Acupuncture is both relaxing and rejuvenating!
Great study and skill is required to learn proper insertion and withdrawal techniques, the depth of needle insertion, specific manipulation techniques, and point location and are therefore applied by a licensed, board certified Acupuncturist. Other clinicians, unlicensed and not board certified in Acupuncture and Asian Medicine lack proper education to perform safe and effective dry needling, so please be an informed consumer. Dry needling, done by physical therapists or chiropractors, is dangerous and has caused serious injury. Please only receive needling by a licensed and nationally board certified Acupuncturist.
How I Evaluate You: Pulse and Tongue Diagnosis
In TCM I utilize extensive pulse and tongue diagnosis to help assess your health, emotional state, and nutritional status. I utilize both Chinese and Korean pulse diagnosing techniques. I will take your pulses on each wrist, using three finger placements on each. Each pulse, under each of my three fingers, has 5 depths we feel into. Each placement and depth is connected to pulses of various organs and meridians which gives me a lot of information about your health and guides treatment. I also examine your tongue. In TCM I map your internal organs on your tongue and can discern which organs are in or out of balance. It’s best to have eaten before you receive a session but please don’t scrape your tongue, I want to see it in it’s natural state.
I will also perform a lengthy intake consultation with you which requires you to fill out all of my intake forms prior to our session. Speaking with you, asking you questions and receiving your answers also gives me vital information which informs how we will continue to work together. Over the last two plus decades of sharing healthcare, I’ve learned that it’s this deeper level of connection and trust building that is important for your healing process. I’m not going to simply chat for 5 minutes, throw some acupuncture needles in you, and leave the room to work on someone else. Although this common practice can still be of great benefit, I appreciate and offer a deeper therapeutic process,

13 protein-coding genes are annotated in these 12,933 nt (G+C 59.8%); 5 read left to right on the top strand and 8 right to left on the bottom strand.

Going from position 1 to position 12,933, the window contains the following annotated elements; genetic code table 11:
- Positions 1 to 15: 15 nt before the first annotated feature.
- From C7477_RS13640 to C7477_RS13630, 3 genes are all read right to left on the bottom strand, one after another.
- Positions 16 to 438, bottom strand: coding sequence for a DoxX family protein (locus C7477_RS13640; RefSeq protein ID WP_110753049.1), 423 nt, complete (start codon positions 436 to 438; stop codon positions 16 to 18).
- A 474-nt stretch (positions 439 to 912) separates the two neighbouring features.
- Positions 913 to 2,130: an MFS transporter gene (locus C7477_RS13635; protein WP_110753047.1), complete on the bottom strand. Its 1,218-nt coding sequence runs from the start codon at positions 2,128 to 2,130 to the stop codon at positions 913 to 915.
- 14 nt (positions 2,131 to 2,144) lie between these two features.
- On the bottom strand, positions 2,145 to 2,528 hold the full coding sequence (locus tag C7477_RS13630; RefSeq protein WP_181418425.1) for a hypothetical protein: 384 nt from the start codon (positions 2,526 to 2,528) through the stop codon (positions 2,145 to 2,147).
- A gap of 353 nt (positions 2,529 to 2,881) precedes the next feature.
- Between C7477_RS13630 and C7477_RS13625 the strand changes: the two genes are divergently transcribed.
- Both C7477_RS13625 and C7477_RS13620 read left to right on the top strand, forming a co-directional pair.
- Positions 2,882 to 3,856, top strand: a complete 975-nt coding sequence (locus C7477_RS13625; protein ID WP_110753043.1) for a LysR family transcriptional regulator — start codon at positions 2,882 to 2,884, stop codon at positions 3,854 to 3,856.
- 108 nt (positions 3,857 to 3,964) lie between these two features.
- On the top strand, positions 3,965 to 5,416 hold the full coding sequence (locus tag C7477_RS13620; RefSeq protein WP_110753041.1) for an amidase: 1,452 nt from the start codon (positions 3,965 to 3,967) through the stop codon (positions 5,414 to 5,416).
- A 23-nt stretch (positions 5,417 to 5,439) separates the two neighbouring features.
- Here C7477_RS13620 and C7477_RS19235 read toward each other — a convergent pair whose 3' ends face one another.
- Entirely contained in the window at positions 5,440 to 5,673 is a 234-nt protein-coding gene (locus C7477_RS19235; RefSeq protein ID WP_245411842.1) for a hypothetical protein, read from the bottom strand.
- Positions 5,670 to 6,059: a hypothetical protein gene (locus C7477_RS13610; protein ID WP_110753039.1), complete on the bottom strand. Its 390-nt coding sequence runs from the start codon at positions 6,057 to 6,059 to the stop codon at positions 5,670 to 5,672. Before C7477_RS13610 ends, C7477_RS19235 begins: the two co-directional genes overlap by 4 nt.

I believe you deserve it.
The Meridian System
In addition to chi (Qi), Traditional Chinese Medicine recognizes a subtle energy system by which chi (Qi) is circulated through the body. This transportation system is referred to as the channels, meridians, or vessels. There are twelve main meridians in the body, six yin and six yang, and each relates to one of the Zangfu , or organs. A Yin and Yang organ are paired and correlate to each of the 5 Elements, they are: Heart and Small Intestine, Pericardium and San Jiao, Stomach and Spleen, Lung and Large Intestine, Kidney and Urinary Bladder, Liver and Gall Bladder. There are also Eight Extraordinary channels. The specific meridians belonging to the “Eight Extras” which do not correlate to a particular organ but impact all of them are: (1) Du Mai (Governing Vessel), (2) Ren Mai (Conception Vessel), (3) Chong Mai (Penetrating Vessel), (4) Dai Mai (Belt Channel), (5) Yang Chiao Mai (Yang Motility Channel), (6) Yin Chaio Mai (Yin Motility Channel), (7) Yang Wei Mai (Yang Regulating Channel), and (8) Yin Wei Mai (Yin Regulating Channel).